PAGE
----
There used to be a renowned restaurant here in Seattle (now closed) that served a famous Douglas Fir Martini. Yes, you heard that right. A pine tree snowball dropped right into your vodka 'tini. Though 'pine tree' isn't exactly a flavoring that sounds appetizing to me at first glance, I nonetheless was intrigued. Pity that I didn't have a chance to try it, as the place closed not long after I moved here. But isn't it telling, the fact that you could actually find an evergreen cocktail here in Seattle. Here in the Emerald City, I think we're a little obsessed with our evergreen surroundings. I really can't blame the Seattle foodies for breaking out the tree-flavored cocktails (and not just because we're known to be the tree-hugging type).
We actually use evergreens all the time to season and add flavor to foods and spirits. You taste that juniper in your gin? Yup, it's the berry from an evergreen in the cypress family. And the most common herb with a pine-like flavor and aroma? Rosemary. The evergreen rosemary bush has long been used in cuisine but also for religious and spiritual purposes in Roman times. Although it's an evergreen, it actually belongs in the mint family. That piney smell comes from an aromatic compound called pinene found in the needle-like leaves.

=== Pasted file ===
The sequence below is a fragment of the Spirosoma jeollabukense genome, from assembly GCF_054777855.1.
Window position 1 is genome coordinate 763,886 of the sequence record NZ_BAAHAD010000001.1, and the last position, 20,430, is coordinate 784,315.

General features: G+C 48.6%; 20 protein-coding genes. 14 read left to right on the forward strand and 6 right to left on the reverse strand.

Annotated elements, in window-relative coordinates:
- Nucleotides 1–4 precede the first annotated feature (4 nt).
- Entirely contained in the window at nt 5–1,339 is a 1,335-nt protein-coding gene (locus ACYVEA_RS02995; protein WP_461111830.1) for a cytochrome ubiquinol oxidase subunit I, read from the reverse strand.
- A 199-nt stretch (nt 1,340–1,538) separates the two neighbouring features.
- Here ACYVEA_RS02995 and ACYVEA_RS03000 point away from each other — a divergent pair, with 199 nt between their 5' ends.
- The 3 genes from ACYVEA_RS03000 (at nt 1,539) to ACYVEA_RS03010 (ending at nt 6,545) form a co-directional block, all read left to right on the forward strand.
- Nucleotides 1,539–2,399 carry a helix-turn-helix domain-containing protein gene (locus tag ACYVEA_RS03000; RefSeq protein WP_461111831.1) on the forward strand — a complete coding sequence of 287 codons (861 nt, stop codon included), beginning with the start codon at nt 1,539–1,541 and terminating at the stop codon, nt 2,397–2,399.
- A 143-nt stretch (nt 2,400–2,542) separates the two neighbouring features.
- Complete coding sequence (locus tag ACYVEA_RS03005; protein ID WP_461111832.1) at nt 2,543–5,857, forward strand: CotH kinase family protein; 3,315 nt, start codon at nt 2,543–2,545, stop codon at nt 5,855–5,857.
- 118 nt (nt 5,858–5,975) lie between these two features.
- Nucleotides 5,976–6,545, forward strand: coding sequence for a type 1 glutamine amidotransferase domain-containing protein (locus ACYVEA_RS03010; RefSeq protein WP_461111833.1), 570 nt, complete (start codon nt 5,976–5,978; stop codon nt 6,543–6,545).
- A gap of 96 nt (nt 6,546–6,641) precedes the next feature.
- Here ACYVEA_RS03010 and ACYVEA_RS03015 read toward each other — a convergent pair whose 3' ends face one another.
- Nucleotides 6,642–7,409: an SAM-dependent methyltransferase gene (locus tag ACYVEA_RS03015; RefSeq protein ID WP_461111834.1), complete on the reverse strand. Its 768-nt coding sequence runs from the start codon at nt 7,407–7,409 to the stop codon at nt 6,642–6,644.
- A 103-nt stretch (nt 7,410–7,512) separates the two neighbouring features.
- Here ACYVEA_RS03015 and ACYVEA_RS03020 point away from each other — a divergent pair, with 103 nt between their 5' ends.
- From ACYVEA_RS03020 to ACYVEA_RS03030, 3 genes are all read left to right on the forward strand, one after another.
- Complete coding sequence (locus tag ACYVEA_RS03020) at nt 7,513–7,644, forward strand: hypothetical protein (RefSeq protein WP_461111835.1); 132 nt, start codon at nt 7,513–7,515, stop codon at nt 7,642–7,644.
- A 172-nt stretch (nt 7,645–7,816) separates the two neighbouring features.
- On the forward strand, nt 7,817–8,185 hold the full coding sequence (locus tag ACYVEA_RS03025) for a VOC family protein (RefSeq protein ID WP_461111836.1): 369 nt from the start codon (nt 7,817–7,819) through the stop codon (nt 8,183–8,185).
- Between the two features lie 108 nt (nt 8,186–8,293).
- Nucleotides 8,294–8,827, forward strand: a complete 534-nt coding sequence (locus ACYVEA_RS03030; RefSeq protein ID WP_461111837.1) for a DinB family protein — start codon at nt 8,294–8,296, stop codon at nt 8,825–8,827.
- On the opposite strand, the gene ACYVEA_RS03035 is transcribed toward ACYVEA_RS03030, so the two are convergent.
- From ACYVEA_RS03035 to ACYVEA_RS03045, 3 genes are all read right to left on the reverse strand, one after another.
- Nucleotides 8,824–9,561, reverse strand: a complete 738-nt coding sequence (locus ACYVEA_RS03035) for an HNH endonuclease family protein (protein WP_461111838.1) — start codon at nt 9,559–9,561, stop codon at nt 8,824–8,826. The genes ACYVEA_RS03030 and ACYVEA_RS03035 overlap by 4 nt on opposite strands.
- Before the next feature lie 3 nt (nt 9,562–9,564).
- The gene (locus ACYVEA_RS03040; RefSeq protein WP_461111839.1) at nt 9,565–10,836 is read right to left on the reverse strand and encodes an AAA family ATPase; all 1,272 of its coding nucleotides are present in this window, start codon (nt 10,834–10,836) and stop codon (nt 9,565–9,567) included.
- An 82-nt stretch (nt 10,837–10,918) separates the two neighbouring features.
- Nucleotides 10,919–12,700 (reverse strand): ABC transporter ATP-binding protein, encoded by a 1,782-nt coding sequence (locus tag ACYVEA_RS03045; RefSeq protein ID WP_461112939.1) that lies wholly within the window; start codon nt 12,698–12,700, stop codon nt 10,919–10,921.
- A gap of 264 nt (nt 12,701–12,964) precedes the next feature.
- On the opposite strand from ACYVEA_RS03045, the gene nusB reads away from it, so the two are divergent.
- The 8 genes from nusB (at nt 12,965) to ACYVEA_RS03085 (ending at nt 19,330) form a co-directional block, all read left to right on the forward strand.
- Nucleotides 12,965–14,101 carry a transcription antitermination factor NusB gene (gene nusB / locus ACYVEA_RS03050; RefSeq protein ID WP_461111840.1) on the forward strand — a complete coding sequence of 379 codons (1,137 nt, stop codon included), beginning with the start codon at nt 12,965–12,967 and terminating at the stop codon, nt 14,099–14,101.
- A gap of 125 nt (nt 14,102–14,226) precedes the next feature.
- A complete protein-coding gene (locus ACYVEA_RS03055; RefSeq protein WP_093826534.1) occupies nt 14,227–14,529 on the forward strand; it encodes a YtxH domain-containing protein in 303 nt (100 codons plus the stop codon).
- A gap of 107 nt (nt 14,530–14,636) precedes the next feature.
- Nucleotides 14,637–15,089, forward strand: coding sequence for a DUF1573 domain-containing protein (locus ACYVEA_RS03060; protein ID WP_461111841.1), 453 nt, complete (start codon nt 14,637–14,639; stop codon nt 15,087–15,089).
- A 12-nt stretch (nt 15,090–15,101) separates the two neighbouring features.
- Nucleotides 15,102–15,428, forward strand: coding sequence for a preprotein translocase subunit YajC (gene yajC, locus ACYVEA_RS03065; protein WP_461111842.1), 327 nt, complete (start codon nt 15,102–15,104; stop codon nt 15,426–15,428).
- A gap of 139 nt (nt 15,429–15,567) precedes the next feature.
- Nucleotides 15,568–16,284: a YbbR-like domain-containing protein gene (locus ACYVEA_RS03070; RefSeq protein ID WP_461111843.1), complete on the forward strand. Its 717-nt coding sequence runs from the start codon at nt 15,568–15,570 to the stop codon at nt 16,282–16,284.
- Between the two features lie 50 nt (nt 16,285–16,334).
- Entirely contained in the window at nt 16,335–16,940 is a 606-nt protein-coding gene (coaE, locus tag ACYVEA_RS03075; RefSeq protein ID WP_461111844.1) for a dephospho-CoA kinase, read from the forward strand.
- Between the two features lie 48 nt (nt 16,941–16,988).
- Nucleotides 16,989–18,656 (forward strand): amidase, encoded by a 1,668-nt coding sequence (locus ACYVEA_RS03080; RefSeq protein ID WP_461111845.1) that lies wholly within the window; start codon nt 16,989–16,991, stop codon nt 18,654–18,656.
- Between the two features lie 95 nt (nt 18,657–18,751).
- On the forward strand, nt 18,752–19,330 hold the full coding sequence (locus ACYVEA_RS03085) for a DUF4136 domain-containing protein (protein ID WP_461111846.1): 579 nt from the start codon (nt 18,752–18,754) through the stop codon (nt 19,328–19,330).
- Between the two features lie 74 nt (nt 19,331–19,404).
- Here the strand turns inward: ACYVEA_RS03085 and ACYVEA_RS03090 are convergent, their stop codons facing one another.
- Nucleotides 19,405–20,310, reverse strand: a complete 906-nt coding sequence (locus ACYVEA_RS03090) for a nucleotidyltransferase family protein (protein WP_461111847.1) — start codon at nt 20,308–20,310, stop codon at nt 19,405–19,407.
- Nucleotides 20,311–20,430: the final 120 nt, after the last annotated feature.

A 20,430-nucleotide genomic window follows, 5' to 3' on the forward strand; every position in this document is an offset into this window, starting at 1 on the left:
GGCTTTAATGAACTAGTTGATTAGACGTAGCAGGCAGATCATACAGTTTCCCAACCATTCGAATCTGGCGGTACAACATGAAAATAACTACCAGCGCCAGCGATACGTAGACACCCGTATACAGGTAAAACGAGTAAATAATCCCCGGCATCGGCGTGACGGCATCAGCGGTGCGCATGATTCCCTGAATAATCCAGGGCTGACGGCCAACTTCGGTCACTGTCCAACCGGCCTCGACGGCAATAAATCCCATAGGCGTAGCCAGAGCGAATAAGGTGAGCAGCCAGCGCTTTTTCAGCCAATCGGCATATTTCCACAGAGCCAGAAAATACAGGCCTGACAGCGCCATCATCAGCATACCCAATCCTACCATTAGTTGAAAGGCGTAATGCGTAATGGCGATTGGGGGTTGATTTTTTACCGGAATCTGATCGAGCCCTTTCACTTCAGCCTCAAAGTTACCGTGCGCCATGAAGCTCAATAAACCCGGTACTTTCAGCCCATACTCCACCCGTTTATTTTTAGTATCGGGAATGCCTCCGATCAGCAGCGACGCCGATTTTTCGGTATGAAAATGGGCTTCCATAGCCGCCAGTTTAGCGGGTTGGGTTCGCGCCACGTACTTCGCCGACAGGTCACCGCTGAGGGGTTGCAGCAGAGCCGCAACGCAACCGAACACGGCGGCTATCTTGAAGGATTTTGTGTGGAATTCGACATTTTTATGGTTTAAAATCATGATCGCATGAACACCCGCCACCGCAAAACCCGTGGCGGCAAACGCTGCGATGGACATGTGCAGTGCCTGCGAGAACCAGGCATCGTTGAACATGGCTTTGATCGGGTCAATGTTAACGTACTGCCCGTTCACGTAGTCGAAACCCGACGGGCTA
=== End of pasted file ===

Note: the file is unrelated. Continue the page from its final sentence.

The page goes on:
There are many other herbs whose flavor is enhanced by pinene. Sage, thyme, marjoram, nutmeg, fennel and many others possess this pungent chemical that awakens our tastebuds. Rosemary, however, is one of my favorites. When I first moved to Seattle from the Midwest, my neighbors' choices for hedging were shocking: rosemary bushes. You mean that people just grow this stuff outside as decorative landscaping? My thoughts turned to my desperate attempts at keeping a tiny, woody, scrappy-looking rosemary plant alive in a small terra-cotta pot in the dead of a Chicago winter. But here, in the land of plenty, even the decorative shrubs spelled dinner. Soon, every pasta sauce, omelet, and chickpea stew had at least a few branches of rosemary thrown in. Mark was even more addicted to the stuff, taking my cue and pilfering the neighbors' yards when shades were drawn so we could have a few leaves to add to the roast chicken and Sunday night's pizza. I can't even imagine buying the stuff now... would be kind of like buying dandelions.
Rosemary can be used in so many interesting concoctions. I've had a rosemary lemonade at Cafe Flora, rosemary cookies, the thicker branches may be threaded through meats for outdoor grilling, and Martha Stewart even suggests getting a little pleasantly tipsy with a rosemary pear vodka cocktail.